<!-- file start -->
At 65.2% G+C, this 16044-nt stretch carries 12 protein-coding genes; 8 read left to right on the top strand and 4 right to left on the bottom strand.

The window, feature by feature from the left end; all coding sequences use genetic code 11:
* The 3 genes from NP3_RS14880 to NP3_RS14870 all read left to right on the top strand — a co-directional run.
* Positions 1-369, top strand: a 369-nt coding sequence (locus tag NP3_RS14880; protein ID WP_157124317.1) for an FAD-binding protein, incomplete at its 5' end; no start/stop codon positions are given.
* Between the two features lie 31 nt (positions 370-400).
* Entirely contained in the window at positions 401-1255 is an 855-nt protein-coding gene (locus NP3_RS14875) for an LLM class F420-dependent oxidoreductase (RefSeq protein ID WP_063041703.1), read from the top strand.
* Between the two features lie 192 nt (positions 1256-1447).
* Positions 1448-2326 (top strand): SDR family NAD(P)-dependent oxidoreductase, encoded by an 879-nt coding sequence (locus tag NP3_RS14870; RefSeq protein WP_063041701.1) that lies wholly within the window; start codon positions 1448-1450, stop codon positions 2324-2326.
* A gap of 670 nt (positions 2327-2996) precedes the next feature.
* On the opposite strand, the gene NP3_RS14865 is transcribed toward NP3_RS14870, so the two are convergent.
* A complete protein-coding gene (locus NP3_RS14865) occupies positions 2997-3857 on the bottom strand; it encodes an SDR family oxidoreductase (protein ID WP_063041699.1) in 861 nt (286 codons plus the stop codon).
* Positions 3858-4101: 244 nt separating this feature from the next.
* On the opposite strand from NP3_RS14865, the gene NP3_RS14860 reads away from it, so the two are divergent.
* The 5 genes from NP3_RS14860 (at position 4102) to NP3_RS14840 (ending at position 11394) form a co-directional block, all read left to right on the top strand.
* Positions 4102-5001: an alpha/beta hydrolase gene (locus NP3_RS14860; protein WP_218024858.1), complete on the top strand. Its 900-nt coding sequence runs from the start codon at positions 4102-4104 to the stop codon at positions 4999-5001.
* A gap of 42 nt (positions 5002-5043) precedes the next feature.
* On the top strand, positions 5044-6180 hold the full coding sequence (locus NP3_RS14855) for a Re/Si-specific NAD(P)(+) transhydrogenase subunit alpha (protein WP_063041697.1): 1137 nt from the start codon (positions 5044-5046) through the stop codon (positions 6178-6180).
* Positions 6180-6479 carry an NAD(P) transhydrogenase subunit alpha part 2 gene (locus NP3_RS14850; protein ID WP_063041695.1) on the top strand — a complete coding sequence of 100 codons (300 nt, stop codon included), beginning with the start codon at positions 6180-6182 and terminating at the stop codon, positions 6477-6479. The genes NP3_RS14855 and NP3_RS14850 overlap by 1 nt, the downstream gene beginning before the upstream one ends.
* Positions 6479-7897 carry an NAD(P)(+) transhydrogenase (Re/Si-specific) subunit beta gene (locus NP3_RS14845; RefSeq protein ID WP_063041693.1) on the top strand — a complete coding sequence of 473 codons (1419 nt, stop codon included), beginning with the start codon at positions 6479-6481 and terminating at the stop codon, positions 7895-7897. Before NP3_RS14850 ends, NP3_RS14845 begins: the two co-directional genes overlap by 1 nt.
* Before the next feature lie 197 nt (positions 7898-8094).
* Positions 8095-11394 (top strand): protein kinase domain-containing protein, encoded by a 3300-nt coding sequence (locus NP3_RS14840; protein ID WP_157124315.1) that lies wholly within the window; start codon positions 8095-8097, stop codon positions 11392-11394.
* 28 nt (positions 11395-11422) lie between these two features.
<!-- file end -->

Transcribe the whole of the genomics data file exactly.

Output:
At 65.2% G+C, this 16044-nt stretch carries 12 protein-coding genes; 8 read left to right on the top strand and 4 right to left on the bottom strand.

The window, feature by feature from the left end; all coding sequences use genetic code 11:
* The 3 genes from NP3_RS14880 to NP3_RS14870 all read left to right on the top strand — a co-directional run.
* Positions 1-369, top strand: a 369-nt coding sequence (locus tag NP3_RS14880; protein ID WP_157124317.1) for an FAD-binding protein, incomplete at its 5' end; no start/stop codon positions are given.
* Between the two features lie 31 nt (positions 370-400).
* Entirely contained in the window at positions 401-1255 is an 855-nt protein-coding gene (locus NP3_RS14875) for an LLM class F420-dependent oxidoreductase (RefSeq protein ID WP_063041703.1), read from the top strand.
* Between the two features lie 192 nt (positions 1256-1447).
* Positions 1448-2326 (top strand): SDR family NAD(P)-dependent oxidoreductase, encoded by an 879-nt coding sequence (locus tag NP3_RS14870; RefSeq protein WP_063041701.1) that lies wholly within the window; start codon positions 1448-1450, stop codon positions 2324-2326.
* A gap of 670 nt (positions 2327-2996) precedes the next feature.
* On the opposite strand, the gene NP3_RS14865 is transcribed toward NP3_RS14870, so the two are convergent.
* A complete protein-coding gene (locus NP3_RS14865) occupies positions 2997-3857 on the bottom strand; it encodes an SDR family oxidoreductase (protein ID WP_063041699.1) in 861 nt (286 codons plus the stop codon).
* Positions 3858-4101: 244 nt separating this feature from the next.
* On the opposite strand from NP3_RS14865, the gene NP3_RS14860 reads away from it, so the two are divergent.
* The 5 genes from NP3_RS14860 (at position 4102) to NP3_RS14840 (ending at position 11394) form a co-directional block, all read left to right on the top strand.
* Positions 4102-5001: an alpha/beta hydrolase gene (locus NP3_RS14860; protein WP_218024858.1), complete on the top strand. Its 900-nt coding sequence runs from the start codon at positions 4102-4104 to the stop codon at positions 4999-5001.
* A gap of 42 nt (positions 5002-5043) precedes the next feature.
* On the top strand, positions 5044-6180 hold the full coding sequence (locus NP3_RS14855) for a Re/Si-specific NAD(P)(+) transhydrogenase subunit alpha (protein WP_063041697.1): 1137 nt from the start codon (positions 5044-5046) through the stop codon (positions 6178-6180).
* Positions 6180-6479 carry an NAD(P) transhydrogenase subunit alpha part 2 gene (locus NP3_RS14850; protein ID WP_063041695.1) on the top strand — a complete coding sequence of 100 codons (300 nt, stop codon included), beginning with the start codon at positions 6180-6182 and terminating at the stop codon, positions 6477-6479. The genes NP3_RS14855 and NP3_RS14850 overlap by 1 nt, the downstream gene beginning before the upstream one ends.
* Positions 6479-7897 carry an NAD(P)(+) transhydrogenase (Re/Si-specific) subunit beta gene (locus NP3_RS14845; RefSeq protein ID WP_063041693.1) on the top strand — a complete coding sequence of 473 codons (1419 nt, stop codon included), beginning with the start codon at positions 6479-6481 and terminating at the stop codon, positions 7895-7897. Before NP3_RS14850 ends, NP3_RS14845 begins: the two co-directional genes overlap by 1 nt.
* Before the next feature lie 197 nt (positions 7898-8094).
* Positions 8095-11394 (top strand): protein kinase domain-containing protein, encoded by a 3300-nt coding sequence (locus NP3_RS14840; protein ID WP_157124315.1) that lies wholly within the window; start codon positions 8095-8097, stop codon positions 11392-11394.
* 28 nt (positions 11395-11422) lie between these two features.